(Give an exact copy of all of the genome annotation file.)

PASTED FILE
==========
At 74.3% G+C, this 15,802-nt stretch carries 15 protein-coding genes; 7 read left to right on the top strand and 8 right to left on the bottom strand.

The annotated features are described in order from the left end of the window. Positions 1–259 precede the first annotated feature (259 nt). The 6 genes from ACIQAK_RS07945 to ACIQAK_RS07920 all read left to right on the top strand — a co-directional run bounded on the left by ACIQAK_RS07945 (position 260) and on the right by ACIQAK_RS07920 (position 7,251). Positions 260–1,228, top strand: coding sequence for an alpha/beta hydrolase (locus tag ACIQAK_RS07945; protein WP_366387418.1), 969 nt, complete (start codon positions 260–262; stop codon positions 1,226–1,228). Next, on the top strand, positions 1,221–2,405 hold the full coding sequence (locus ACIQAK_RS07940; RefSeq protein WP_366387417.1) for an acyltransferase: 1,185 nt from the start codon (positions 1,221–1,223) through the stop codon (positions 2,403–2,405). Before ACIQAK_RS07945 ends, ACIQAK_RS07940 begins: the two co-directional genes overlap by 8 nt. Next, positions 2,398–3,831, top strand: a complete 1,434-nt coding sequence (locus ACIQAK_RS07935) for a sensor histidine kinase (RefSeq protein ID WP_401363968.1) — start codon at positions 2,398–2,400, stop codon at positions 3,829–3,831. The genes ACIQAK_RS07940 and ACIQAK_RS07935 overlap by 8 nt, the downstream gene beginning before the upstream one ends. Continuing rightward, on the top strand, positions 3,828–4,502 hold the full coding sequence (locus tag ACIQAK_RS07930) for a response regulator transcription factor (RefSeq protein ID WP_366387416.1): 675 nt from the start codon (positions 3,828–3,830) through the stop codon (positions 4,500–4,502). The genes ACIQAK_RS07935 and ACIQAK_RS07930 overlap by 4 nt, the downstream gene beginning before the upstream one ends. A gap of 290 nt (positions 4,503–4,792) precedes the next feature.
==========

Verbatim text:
At 74.3% G+C, this 15,802-nt stretch carries 15 protein-coding genes; 7 read left to right on the top strand and 8 right to left on the bottom strand.

The annotated features are described in order from the left end of the window. Positions 1–259 precede the first annotated feature (259 nt). The 6 genes from ACIQAK_RS07945 to ACIQAK_RS07920 all read left to right on the top strand — a co-directional run bounded on the left by ACIQAK_RS07945 (position 260) and on the right by ACIQAK_RS07920 (position 7,251). Positions 260–1,228, top strand: coding sequence for an alpha/beta hydrolase (locus tag ACIQAK_RS07945; protein WP_366387418.1), 969 nt, complete (start codon positions 260–262; stop codon positions 1,226–1,228). Next, on the top strand, positions 1,221–2,405 hold the full coding sequence (locus ACIQAK_RS07940; RefSeq protein WP_366387417.1) for an acyltransferase: 1,185 nt from the start codon (positions 1,221–1,223) through the stop codon (positions 2,403–2,405). Before ACIQAK_RS07945 ends, ACIQAK_RS07940 begins: the two co-directional genes overlap by 8 nt. Next, positions 2,398–3,831, top strand: a complete 1,434-nt coding sequence (locus ACIQAK_RS07935) for a sensor histidine kinase (RefSeq protein ID WP_401363968.1) — start codon at positions 2,398–2,400, stop codon at positions 3,829–3,831. The genes ACIQAK_RS07940 and ACIQAK_RS07935 overlap by 8 nt, the downstream gene beginning before the upstream one ends. Continuing rightward, on the top strand, positions 3,828–4,502 hold the full coding sequence (locus tag ACIQAK_RS07930) for a response regulator transcription factor (RefSeq protein ID WP_366387416.1): 675 nt from the start codon (positions 3,828–3,830) through the stop codon (positions 4,500–4,502). The genes ACIQAK_RS07935 and ACIQAK_RS07930 overlap by 4 nt, the downstream gene beginning before the upstream one ends. A gap of 290 nt (positions 4,503–4,792) precedes the next feature.